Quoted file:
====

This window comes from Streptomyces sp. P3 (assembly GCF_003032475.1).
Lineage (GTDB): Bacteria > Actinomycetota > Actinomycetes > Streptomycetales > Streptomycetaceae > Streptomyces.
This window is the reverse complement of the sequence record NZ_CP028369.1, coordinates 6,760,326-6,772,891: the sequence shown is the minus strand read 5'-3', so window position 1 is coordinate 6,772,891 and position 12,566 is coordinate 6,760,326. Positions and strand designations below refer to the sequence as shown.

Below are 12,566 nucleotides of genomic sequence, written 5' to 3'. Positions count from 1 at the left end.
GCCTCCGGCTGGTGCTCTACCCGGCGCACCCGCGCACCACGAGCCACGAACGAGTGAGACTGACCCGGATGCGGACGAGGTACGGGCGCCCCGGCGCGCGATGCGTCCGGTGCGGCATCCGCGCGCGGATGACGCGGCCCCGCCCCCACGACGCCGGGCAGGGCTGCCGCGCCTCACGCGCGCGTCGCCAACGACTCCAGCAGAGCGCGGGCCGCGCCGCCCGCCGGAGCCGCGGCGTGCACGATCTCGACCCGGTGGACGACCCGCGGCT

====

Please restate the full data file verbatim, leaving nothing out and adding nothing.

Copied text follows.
This window comes from Streptomyces sp. P3 (assembly GCF_003032475.1).
Lineage (GTDB): Bacteria > Actinomycetota > Actinomycetes > Streptomycetales > Streptomycetaceae > Streptomyces.
This window is the reverse complement of the sequence record NZ_CP028369.1, coordinates 6,760,326-6,772,891: the sequence shown is the minus strand read 5'-3', so window position 1 is coordinate 6,772,891 and position 12,566 is coordinate 6,760,326. Positions and strand designations below refer to the sequence as shown.

Below are 12,566 nucleotides of genomic sequence, written 5' to 3'. Positions count from 1 at the left end.
GCCTCCGGCTGGTGCTCTACCCGGCGCACCCGCGCACCACGAGCCACGAACGAGTGAGACTGACCCGGATGCGGACGAGGTACGGGCGCCCCGGCGCGCGATGCGTCCGGTGCGGCATCCGCGCGCGGATGACGCGGCCCCGCCCCCACGACGCCGGGCAGGGCTGCCGCGCCTCACGCGCGCGTCGCCAACGACTCCAGCAGAGCGCGGGCCGCGCCGCCCGCCGGAGCCGCGGCGTGCACGATCTCGACCCGGTGGACGACCCGCGGCT